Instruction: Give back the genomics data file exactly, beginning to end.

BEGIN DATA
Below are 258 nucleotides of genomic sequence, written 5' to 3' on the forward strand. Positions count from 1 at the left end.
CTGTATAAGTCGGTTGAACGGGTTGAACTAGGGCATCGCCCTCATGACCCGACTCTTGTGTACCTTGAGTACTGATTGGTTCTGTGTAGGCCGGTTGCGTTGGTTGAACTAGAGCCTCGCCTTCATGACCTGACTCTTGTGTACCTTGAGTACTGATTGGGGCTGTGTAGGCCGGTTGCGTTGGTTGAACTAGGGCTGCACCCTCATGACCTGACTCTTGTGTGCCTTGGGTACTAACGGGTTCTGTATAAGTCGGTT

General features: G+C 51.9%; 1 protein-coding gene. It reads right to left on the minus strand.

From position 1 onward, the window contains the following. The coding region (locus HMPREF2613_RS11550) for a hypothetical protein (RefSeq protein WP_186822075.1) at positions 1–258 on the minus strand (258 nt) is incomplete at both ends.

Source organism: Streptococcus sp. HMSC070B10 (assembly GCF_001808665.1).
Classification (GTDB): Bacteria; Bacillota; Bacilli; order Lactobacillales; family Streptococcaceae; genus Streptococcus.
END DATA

Below are 258 nucleotides of genomic sequence, written 5' to 3' on the forward strand. Positions count from 1 at the left end.
CTGTATAAGTCGGTTGAACGGGTTGAACTAGGGCATCGCCCTCATGACCCGACTCTTGTGTACCTTGAGTACTGATTGGTTCTGTGTAGGCCGGTTGCGTTGGTTGAACTAGAGCCTCGCCTTCATGACCTGACTCTTGTGTACCTTGAGTACTGATTGGGGCTGTGTAGGCCGGTTGCGTTGGTTGAACTAGGGCTGCACCCTCATGACCTGACTCTTGTGTGCCTTGGGTACTAACGGGTTCTGTATAAGTCGGTT

General features: G+C 51.9%; 1 protein-coding gene. It reads right to left on the minus strand.

From position 1 onward, the window contains the following. The coding region (locus HMPREF2613_RS11550) for a hypothetical protein (RefSeq protein WP_186822075.1) at positions 1–258 on the minus strand (258 nt) is incomplete at both ends.

Source organism: Streptococcus sp. HMSC070B10 (assembly GCF_001808665.1).
Classification (GTDB): Bacteria; Bacillota; Bacilli; order Lactobacillales; family Streptococcaceae; genus Streptococcus.